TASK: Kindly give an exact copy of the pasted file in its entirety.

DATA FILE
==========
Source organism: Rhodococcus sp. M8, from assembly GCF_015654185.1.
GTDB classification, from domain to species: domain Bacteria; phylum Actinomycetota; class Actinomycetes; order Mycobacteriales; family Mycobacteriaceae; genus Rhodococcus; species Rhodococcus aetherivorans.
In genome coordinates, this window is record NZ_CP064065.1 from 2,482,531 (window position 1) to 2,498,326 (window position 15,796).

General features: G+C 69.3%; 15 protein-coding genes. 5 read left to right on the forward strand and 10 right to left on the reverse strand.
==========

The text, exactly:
Source organism: Rhodococcus sp. M8, from assembly GCF_015654185.1.
GTDB classification, from domain to species: domain Bacteria; phylum Actinomycetota; class Actinomycetes; order Mycobacteriales; family Mycobacteriaceae; genus Rhodococcus; species Rhodococcus aetherivorans.
In genome coordinates, this window is record NZ_CP064065.1 from 2,482,531 (window position 1) to 2,498,326 (window position 15,796).

General features: G+C 69.3%; 15 protein-coding genes. 5 read left to right on the forward strand and 10 right to left on the reverse strand.